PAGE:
LOWERY: Sure, I mean, that's what the assumed -- some of the thinking is. As John notes, I mean, some administration officials are actually saying that that is not the argument. They're arguing they're offended you would suggest that is their argument.

But setting that aside, what Kellyanne Conway was doing there, was she was invoking this idea that there's some type of unreasonable amount of crime being committed by undocumented immigrants. And every statistic we have shows that undocumented immigrants commit crime at lower rates than all of us who are here at permanent citizens.

I'm currently working on a project at the "Washington Post" where we're looking at unsolved homicides across the country, 60,000 of them for a decade. A statistically insignificant amount of them committed by undocumented immigrants.

Of course, we can always cherry pick examples. Jamiel Shaw was an example she talked about. I was in the courtroom for "The L.A. Times" when his murderer was sentenced to death. I remember that case well.

But we can always pick a case here or a case there. What we know is the statistics show that undocumented immigrants don't commit crime. They are not the issue when it comes to our crime. And so to suggest that that justifies these policies, the statistics don't back that up.

BERMAN: All right, guys. Much more on this ahead. The question is, what happens next? When you lost Ted Cruz, as the saying goes, we'll see what this means for the president. Stay with us.

CAMEROTA: All right. We'll be right back.

(COMMERCIAL BREAK)

[06:20:40] BERMAN: President Trump and his administration defiant as this outrage grows over children being separated from their parents at the border. This situation has really become a humanitarian and a political crisis. And remember, the White House chose this.

Want to bring back David Gregory and Wes Lowery.

And the White House also chose to make the secretary of homeland security, Kirstjen Nielsen, somehow the face of the White House defense. This inconsistent defense of the White House position here.

And just listen to this exchange just as an example here. She was pressed on how come we've only seen pictures of boys in these detention facilities. Remember, we're only seeing what the government is showing us, and so far we've really only seen male children. Listen to this.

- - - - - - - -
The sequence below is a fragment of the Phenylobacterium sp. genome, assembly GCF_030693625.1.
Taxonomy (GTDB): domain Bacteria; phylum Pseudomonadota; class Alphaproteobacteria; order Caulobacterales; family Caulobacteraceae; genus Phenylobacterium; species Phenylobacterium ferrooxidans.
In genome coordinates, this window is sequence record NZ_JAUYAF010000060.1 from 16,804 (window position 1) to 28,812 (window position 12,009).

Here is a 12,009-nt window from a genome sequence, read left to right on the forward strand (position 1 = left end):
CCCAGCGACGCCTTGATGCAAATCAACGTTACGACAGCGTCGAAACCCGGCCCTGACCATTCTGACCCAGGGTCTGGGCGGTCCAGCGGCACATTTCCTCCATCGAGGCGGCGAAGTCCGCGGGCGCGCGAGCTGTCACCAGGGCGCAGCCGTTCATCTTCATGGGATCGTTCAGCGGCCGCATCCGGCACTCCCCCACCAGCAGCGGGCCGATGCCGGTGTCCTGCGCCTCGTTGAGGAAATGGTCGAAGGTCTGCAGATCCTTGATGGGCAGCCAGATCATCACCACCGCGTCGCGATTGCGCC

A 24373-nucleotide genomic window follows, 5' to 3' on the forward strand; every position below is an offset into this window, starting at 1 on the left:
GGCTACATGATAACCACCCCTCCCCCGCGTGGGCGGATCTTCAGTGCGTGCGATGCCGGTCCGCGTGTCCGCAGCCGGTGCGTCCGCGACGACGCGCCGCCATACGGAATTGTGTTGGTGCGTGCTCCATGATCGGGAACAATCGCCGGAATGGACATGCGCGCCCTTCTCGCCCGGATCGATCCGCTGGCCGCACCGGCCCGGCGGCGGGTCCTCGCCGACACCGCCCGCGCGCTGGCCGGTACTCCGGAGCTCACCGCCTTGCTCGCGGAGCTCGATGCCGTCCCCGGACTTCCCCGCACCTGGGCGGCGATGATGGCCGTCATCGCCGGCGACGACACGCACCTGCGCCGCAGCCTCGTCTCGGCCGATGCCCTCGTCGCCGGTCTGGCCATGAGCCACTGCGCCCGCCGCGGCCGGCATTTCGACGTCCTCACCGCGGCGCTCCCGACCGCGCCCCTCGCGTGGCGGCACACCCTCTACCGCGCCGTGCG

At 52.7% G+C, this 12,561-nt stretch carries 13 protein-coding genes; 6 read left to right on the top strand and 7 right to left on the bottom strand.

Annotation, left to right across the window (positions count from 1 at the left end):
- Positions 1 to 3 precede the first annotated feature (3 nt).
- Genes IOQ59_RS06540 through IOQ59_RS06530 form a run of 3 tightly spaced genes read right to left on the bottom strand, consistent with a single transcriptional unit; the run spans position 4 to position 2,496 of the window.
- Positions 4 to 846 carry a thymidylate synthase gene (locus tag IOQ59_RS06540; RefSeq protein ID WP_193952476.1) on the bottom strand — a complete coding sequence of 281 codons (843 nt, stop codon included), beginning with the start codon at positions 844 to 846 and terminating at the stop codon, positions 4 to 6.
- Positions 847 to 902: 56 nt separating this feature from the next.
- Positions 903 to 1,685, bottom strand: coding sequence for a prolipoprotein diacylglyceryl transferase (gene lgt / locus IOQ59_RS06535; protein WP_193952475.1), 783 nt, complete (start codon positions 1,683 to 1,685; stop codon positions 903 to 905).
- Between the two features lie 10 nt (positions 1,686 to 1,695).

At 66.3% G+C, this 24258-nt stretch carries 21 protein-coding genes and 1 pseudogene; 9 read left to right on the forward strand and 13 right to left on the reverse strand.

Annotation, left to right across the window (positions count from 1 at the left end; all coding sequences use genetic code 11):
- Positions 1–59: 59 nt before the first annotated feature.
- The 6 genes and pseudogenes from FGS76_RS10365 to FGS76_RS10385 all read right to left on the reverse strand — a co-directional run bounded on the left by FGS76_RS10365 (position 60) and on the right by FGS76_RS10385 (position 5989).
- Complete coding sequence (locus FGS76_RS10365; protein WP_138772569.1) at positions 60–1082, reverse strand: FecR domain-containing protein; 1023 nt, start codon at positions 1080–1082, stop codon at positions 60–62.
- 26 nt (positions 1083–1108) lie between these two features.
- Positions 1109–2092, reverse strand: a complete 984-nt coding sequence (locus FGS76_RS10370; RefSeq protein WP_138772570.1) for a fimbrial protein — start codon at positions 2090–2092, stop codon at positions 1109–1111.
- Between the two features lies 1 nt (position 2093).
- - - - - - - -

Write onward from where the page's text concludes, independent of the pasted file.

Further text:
(BEGIN VIDEO CLIP)

KRISTEN WELKER, NBC NEWS: Why is the government only releasing images of the boys who are being held? Where are the girls? Where are the young toddlers?

NIELSEN: I don't know. I'm not familiar with those particular images. So I'd have to --

WELKER: Do you know where they are? Do you know where the girls are? Do you know where the toddlers are?

NIELSEN: We have children in DHS care both. But as you know, most of the children, after 72 hours, are transferred to HHS. So I don't know what pictures you're referencing, but I'd have to refer you to HHS.

WELKER: The boys --

(END VIDEO CLIP)

BERMAN: These are some of the images that Kristen Welker was talking about right there. Again, we've really only seen these pictures. And we're only seeing these pictures because the government has released these images or let cameras, in some cases, into specific facilities here. And some people are wondering why we only seem to be seeing boys rather than girls. That is one issue.

The other issue, David, is again, the White House decided to put Kirstjen Nielsen out. They sort of didn't want to justify this by themselves. The want her to be the face of it and somehow handle the heat here. How did she do?

GREGORY: I think she did horribly. And, you know, there are some days when I wish I were back in that White House briefing room. Because that is just ridiculous what this government is doing.

The dysfunction within the administration, that you're going to send the DHS secretary out, and she has no ability to be responsible or accountable for what her policies, for what the government's policy is responsible for, and she's going to refer people. I mean, you talk about a bureaucratic haze. "I'm going to refer you to the Department of, you know, Health and Human Services, because I don't know what's going on."

You better get prepared. You better be prepared for these questions. Anybody who's going to do any media relations on the most rudimentary level would tell you what kind of questions you're going to face, given this kind of ridiculous policy.

And again, this is a policy, as you said, that is within their discretion.

BERMAN: Yes.